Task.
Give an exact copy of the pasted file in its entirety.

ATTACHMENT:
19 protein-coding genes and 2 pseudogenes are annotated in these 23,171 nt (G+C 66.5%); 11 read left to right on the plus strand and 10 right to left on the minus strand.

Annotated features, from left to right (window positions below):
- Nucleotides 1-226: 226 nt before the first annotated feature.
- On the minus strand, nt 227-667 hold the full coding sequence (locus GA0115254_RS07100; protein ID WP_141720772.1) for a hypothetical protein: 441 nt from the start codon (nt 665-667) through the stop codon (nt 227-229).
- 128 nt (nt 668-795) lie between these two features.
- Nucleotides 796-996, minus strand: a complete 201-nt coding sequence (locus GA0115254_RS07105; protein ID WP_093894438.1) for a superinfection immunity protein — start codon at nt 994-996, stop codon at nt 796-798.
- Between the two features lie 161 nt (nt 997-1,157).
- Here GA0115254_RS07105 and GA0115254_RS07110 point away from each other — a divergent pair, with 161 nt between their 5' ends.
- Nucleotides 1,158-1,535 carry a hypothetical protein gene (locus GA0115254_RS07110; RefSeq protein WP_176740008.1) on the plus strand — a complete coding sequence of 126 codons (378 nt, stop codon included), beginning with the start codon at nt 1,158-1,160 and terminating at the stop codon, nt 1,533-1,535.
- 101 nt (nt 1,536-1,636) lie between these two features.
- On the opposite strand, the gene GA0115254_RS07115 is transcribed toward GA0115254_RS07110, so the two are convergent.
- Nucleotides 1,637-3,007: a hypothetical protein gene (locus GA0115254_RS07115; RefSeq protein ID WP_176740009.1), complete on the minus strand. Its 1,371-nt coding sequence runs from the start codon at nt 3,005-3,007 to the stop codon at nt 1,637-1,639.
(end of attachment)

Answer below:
19 protein-coding genes and 2 pseudogenes are annotated in these 23,171 nt (G+C 66.5%); 11 read left to right on the plus strand and 10 right to left on the minus strand.

Annotated features, from left to right (window positions below):
- Nucleotides 1-226: 226 nt before the first annotated feature.
- On the minus strand, nt 227-667 hold the full coding sequence (locus GA0115254_RS07100; protein ID WP_141720772.1) for a hypothetical protein: 441 nt from the start codon (nt 665-667) through the stop codon (nt 227-229).
- 128 nt (nt 668-795) lie between these two features.
- Nucleotides 796-996, minus strand: a complete 201-nt coding sequence (locus GA0115254_RS07105; protein ID WP_093894438.1) for a superinfection immunity protein — start codon at nt 994-996, stop codon at nt 796-798.
- Between the two features lie 161 nt (nt 997-1,157).
- Here GA0115254_RS07105 and GA0115254_RS07110 point away from each other — a divergent pair, with 161 nt between their 5' ends.
- Nucleotides 1,158-1,535 carry a hypothetical protein gene (locus GA0115254_RS07110; RefSeq protein WP_176740008.1) on the plus strand — a complete coding sequence of 126 codons (378 nt, stop codon included), beginning with the start codon at nt 1,158-1,160 and terminating at the stop codon, nt 1,533-1,535.
- 101 nt (nt 1,536-1,636) lie between these two features.
- On the opposite strand, the gene GA0115254_RS07115 is transcribed toward GA0115254_RS07110, so the two are convergent.
- Nucleotides 1,637-3,007: a hypothetical protein gene (locus GA0115254_RS07115; RefSeq protein ID WP_176740009.1), complete on the minus strand. Its 1,371-nt coding sequence runs from the start codon at nt 3,005-3,007 to the stop codon at nt 1,637-1,639.